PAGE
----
Angry? Venting won’t help

In the past, when I was angry, I often thought that being able to express why I was mad would help me deal with my anger. My basic idea was that venting about my anger would operate like a release valve, and my anger would  subside. Unfortunately, I never kept track of whether or not venting worked, but thankfully there is research to help fill in those gaps.

The short answer is, venting doesn’t help. In fact, it probably makes things worse.

Researcher Brad Bushman has conducted several studies on the different ways people try to deal with their anger, taking careful note of those methods that work and those that do not. Thinking (also known as ruminating) or talking about why we are angry appears to make us more angry, and maybe also more aggressive. They also found that acting out anger in a so-called more “positive” way — such as hitting a punching bag — seems to make matters worse as well.

So, rather than alleviating our anger, venting makes us madder and more likely to lash out.

Bushman and his colleagues found, however, that distancing ourselves can work very well. In an experimental study they asked some angry people to think about their anger as if they were watching the situation from a distance. These people reported diminished levels of anger. This approach is also known as perspective taking — stepping back from the situation and, perhaps, trying to see what is happening through the eyes of another person. This process seems to diffuse our anger, perhaps because we do indeed see the bigger picture of the situation and are not lost in our own “righteous indignation.”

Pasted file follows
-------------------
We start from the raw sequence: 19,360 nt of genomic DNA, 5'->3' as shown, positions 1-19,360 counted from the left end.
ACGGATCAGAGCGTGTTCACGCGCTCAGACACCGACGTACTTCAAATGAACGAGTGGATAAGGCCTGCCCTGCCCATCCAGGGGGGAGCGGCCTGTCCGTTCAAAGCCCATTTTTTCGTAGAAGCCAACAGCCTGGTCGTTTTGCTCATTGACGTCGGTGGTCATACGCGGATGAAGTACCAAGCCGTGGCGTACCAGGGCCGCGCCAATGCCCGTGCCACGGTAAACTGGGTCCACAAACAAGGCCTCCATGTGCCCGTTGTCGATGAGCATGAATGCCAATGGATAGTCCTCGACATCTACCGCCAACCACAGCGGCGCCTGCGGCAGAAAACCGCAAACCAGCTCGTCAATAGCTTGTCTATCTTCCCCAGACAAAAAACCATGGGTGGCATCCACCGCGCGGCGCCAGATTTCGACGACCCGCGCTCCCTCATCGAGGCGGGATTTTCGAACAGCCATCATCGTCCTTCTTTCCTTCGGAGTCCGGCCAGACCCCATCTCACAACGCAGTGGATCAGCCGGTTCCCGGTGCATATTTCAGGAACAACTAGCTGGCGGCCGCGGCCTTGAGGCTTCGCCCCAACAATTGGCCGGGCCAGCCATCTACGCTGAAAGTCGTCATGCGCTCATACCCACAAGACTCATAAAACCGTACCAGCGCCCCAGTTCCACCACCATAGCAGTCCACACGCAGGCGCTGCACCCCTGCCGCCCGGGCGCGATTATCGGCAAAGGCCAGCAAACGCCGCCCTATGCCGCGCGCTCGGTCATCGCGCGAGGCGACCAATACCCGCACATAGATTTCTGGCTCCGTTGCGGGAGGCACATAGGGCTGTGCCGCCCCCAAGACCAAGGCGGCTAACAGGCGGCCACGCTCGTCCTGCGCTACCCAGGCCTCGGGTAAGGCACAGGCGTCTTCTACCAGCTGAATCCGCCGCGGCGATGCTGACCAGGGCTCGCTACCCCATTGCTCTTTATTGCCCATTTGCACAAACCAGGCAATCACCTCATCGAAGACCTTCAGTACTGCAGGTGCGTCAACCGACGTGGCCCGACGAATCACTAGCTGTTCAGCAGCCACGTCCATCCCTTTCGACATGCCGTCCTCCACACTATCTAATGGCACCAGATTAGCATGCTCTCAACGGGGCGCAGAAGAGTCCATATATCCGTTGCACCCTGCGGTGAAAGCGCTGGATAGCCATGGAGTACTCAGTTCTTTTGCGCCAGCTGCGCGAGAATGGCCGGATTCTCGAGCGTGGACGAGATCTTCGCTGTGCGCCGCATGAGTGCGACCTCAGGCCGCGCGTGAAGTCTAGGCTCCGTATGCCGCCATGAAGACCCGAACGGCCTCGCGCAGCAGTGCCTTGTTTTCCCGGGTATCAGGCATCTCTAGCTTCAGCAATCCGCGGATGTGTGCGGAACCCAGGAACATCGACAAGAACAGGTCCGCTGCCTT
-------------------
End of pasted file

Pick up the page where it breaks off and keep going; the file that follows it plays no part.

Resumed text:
Recently when I was walking to work, I watched two cars playing an aggressive game of stoplight racing. The “game” became more aggressive as each driver tried to cutoff the other. It ended in angry shouts, obscene gestures, and one driver in a business suit hammering the car of the other. And all of this to see who could get to the next red light the fastest? Wish I could have helped these two distance themselves from the situation.

The sad punch line is that I knew one of the drivers, but no, I haven’t mentioned the scene. Yet.

We hope you are flourishing

Matt and the team

  • Bushman, B. (2002). Does venting anger feed or extinguish the flame? catharsis, rumination, distraction, anger and aggressive responding. Personality and Social Psychology Bulletin28(6), 724-731.
  • Mischkowskia, D. Kross, E. & Bushman, B. J. (2012). Flies on the wall are less aggressive: Self-distancing “in the heat of the moment” reduces aggressive thoughts, angry feelings and aggressive behaviour. Journal of Experimental Social Psychology

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